Some common household cleaners contain lemon juice. You can use it to remove stains and odors, to brighten copper cookware, or to scrub rust off metal.
Lemon juice is said to be an effective ant and insect repellent. I haven’t tried that though.
I didn’t know this up until a couple of days ago. Apparently, you could also use Lemon Juice to lighten hair. It is obviously a very natural way – you are avoiding chemicals and expensive treatments in the beauty salon. Here you can find are some directions as to how to do that at home.
Frequently Asked Questions
Is lemon juice a diuretic?
Diuretics are substances that help remove water from your body. There are some natural diuretics, but lemon or lemon juice in sadly not on this list. The foods that are diuretics include parsley, leafy greens, onions, garlic, asparagus, corn silk, cranberry juice, and pumpkins.
Can lemon juice lighten hair?
Yes, definitely can. Check the paragraphs above for more about lightening hair with lemon juice.
What is the pH of lemon juice?
About 2, the same as vinegar. Less is more acidic; orange juice and soda have 3. It is highly acidic outside of the body, but very much alkaline inside the body. Check the above section on lemon juice acidity.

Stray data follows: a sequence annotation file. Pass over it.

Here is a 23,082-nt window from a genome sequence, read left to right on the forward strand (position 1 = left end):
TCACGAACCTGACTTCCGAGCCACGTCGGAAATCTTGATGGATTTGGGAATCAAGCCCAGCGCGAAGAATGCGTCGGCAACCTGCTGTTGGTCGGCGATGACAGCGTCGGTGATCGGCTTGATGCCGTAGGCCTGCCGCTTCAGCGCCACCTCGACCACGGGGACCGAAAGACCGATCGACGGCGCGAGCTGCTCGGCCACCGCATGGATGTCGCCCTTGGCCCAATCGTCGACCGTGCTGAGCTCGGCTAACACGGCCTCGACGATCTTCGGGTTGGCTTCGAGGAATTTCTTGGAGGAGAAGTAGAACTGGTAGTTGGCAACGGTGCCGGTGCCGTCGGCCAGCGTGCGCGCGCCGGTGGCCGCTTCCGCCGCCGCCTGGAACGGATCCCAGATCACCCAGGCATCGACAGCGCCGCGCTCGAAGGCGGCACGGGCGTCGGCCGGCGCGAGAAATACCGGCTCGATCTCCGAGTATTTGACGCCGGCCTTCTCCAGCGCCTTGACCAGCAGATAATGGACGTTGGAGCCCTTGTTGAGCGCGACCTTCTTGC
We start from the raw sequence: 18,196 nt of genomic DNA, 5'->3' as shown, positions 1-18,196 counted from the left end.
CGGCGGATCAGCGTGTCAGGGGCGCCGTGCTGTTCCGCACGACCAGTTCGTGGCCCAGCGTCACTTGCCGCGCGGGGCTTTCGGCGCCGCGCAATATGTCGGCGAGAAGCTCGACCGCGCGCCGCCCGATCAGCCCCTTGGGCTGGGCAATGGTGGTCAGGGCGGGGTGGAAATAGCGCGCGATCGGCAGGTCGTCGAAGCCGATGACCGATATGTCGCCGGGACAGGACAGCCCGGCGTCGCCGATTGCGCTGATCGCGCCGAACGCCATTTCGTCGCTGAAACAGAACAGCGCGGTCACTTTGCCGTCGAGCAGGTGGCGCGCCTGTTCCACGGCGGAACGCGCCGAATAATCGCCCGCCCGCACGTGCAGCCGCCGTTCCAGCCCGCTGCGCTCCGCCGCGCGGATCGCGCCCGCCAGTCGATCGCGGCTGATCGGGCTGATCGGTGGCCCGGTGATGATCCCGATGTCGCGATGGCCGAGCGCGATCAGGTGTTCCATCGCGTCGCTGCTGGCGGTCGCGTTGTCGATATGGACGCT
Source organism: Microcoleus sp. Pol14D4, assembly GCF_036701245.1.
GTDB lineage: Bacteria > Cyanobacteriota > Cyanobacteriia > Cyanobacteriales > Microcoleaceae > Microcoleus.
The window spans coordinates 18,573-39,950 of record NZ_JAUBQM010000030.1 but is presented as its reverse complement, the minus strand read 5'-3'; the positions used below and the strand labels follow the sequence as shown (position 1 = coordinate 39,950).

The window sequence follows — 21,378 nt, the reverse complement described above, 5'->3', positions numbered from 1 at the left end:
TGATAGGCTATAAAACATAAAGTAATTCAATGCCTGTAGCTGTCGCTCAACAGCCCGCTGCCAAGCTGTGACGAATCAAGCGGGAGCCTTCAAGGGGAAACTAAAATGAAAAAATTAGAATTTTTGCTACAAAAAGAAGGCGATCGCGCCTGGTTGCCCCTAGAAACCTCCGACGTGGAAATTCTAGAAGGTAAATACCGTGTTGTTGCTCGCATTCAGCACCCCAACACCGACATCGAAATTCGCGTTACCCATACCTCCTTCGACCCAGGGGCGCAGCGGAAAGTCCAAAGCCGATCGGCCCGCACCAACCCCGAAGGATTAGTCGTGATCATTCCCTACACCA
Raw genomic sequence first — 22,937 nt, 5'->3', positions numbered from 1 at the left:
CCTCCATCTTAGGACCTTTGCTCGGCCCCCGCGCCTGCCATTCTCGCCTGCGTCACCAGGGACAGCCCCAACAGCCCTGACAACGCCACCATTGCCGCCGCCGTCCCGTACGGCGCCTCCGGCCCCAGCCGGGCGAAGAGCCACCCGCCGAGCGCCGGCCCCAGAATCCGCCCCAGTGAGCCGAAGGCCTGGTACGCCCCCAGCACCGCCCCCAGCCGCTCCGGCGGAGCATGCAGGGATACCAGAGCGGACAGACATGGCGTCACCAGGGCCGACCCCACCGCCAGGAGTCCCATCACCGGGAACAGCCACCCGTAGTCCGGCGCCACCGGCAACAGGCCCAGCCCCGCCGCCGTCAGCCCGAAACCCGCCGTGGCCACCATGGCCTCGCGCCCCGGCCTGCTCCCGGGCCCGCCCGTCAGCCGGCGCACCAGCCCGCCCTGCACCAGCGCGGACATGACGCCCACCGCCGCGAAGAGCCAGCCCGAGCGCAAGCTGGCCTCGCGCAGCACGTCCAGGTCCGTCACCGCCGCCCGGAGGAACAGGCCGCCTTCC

What is the Best Type of Commercial Lemon Juice?
I really don’t know. I don’t use them at all. If it’s commercial, then it has to be pasteurized. The pasteurization will diminish the health benefits. If you absolutely have to use them, then go for
a) an organic brand, and
b) real juice not produced by using concentrates
For example, you may want to try the Lakewood brand:
The Bottom Line
If you are asking me which fruit juice to drink, Lemon or lime juice would be among the top 3.
Not only will it help you remove various metabolic wastes, but it will help you alkalize the body, and control the spread of bacteria and viruses.
As a side effect, it will help you cleanse and detoxify, lose some weight, and it is very refreshing.